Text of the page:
Itchy Eggplant

I've been in denial about this for the past couple months, but it's time to admit it to myself: I think I have an eggplant allergy.

This is horrible!

First of all, I've spent the last 37 years blithely leaving the allergy section of medical forms blank (though I am often compelled to write "N/A" so they know I didn't skip a question – I take tests very seriously).

Second, I love eggplant.


Third, and worst of all, what if this is a general nightshade issue? And what if it means that I'll also react to peppers, leaving me unable to pull my weight in finishing off the rest of our summer harvest (above)? And what if it means that I'll eventually react to (gasp!) tomatoes?

Time to hit the internet for some information on my symptoms. These symptoms consist of an itchy feeling on the roof of my mouth and soft palette when I eat eggplant. This never happened to me before this season, and it only started in about October or so. At first I wasn't even sure what it was, but eventually figured out that it happened every time I ate eggplant. It's pretty mild – no more than an annoyance, really – but I wanted to know more.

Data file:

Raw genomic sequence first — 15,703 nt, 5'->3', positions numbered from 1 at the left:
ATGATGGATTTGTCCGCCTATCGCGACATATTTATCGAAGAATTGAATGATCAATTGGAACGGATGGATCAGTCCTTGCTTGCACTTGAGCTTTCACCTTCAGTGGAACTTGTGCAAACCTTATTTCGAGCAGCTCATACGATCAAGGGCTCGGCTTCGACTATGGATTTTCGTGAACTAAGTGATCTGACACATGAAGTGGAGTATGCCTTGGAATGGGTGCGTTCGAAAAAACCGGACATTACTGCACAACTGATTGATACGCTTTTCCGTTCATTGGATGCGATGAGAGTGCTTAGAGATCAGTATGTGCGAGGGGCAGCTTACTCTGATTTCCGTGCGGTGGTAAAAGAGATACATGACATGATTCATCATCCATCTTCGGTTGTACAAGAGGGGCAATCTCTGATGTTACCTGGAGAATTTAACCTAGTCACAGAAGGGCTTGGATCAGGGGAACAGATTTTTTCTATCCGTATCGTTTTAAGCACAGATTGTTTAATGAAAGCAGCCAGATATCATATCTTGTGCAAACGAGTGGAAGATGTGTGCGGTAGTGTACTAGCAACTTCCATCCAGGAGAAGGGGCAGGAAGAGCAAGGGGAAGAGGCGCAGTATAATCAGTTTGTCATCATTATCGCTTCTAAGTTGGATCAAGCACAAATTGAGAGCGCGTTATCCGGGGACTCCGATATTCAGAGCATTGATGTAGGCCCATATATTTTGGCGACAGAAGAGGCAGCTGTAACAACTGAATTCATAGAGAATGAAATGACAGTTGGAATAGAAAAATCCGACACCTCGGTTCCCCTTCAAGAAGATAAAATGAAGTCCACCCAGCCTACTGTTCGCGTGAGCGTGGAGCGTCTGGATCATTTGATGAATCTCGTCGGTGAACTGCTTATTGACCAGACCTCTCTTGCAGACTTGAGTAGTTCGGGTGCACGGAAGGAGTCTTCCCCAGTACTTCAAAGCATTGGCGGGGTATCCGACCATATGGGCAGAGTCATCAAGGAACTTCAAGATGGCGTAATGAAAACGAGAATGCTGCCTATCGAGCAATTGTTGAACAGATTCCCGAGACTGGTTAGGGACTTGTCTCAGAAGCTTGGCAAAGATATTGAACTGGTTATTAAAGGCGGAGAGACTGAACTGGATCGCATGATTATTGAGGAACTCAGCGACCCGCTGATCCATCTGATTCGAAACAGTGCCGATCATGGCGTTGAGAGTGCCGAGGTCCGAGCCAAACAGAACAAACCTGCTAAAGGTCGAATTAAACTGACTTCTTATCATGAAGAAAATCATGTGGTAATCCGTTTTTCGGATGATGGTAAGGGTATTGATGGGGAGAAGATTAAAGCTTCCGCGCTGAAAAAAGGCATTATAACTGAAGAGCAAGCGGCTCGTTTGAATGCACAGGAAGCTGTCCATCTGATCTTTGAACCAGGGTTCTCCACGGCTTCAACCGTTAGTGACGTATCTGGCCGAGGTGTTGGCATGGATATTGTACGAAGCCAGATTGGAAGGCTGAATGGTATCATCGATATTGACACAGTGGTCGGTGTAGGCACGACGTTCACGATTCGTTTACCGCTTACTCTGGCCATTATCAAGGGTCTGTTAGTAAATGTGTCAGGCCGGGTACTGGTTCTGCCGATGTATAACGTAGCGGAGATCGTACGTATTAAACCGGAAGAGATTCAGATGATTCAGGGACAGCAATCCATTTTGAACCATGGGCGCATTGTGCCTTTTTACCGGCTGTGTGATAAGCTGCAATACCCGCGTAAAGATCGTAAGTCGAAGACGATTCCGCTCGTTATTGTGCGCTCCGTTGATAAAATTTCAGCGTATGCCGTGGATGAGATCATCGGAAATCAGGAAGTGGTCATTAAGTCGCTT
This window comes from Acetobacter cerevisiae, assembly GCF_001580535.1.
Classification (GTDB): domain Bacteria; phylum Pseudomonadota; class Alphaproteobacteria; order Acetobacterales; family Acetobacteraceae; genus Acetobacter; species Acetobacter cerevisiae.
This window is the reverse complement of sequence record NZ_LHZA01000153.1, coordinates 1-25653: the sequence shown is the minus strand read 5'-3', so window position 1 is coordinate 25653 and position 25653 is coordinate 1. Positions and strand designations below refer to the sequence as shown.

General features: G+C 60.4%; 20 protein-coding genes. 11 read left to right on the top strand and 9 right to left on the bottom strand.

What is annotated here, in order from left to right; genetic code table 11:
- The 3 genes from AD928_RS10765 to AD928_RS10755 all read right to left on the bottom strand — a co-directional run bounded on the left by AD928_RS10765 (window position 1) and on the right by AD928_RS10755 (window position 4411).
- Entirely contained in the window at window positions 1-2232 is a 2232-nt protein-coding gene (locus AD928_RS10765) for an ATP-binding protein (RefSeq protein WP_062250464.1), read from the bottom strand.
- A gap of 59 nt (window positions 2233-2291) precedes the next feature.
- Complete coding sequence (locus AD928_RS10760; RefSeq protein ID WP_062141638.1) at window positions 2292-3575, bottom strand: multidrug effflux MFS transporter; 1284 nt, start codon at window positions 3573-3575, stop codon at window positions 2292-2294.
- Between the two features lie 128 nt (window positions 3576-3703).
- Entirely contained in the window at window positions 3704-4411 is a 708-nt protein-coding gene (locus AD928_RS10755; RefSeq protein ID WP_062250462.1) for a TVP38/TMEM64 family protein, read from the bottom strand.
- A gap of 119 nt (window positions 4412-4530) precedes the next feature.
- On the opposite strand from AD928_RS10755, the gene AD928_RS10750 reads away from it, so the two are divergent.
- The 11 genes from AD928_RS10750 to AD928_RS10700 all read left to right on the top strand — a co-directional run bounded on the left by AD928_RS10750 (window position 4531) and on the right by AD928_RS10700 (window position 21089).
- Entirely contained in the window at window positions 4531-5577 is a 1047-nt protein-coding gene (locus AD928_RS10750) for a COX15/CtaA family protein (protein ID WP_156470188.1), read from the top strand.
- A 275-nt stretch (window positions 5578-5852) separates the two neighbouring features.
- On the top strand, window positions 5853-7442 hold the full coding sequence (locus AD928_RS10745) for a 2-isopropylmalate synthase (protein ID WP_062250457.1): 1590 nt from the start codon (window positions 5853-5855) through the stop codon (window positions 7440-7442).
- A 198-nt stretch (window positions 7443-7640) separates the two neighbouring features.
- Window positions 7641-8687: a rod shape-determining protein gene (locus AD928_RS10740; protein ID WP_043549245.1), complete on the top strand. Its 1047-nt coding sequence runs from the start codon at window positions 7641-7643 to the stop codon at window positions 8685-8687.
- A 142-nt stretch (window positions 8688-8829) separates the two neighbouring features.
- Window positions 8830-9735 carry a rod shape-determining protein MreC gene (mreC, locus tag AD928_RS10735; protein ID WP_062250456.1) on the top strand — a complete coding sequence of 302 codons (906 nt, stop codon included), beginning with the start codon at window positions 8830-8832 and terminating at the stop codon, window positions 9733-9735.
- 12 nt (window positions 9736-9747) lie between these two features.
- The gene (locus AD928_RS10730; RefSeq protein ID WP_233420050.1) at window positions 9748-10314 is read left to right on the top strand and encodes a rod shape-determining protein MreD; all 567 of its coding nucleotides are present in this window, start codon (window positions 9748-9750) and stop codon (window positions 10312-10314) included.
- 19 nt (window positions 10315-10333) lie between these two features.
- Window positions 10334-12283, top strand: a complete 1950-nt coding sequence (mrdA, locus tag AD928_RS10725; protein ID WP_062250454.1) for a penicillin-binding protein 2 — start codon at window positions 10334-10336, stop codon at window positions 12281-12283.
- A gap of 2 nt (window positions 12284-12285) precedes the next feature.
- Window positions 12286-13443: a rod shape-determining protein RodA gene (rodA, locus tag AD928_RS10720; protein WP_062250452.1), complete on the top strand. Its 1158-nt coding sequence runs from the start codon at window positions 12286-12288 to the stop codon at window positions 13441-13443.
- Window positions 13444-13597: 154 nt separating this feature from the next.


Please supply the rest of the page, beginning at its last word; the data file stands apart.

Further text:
It turns out I'm not the only one who has this problem. That's nice, I guess. I did some reading on food allergies, and then I found some information about oral allergy syndrome. It turns out that oral allergy syndrome isn't exactly a food allergy, but a situation in which people with a pollen allergy (that's you, ragweed) get "confused" by a food. Their mouths think that they are trying to eat pollen and send in the troops. Lots of raw fruits and veggies can trigger it, and eggplant is one of them. It is also completely normal for it to develop in adults.

It would seem that my ragweed allergy has suddenly triggered an oral reaction to eggplant. I read that a bad ragweed season would make an eggplant reaction more likely (and this was a pretty terrible allergy year for pretty much everyone). And it also makes sense that I got through part of the summer ok, but that my symptoms picked up as autumn went on (and ragweed gets worse).

The good news here is that it doesn't look like a generalized nightshade allergy, or even a food allergy. The bad news is all the online doomsday advice to stop eating eggplant until I see an allergist and go through a battery of tests to avoid death by anaphylactic shock.

Geez.

I was happy to read that OAS "seldom" leads to death and/or epipens. So I think I'll keep eating eggplant and roll with the mild annoyance of itchy mouth, and bank on the fact that it won't get any worse.

I hope.

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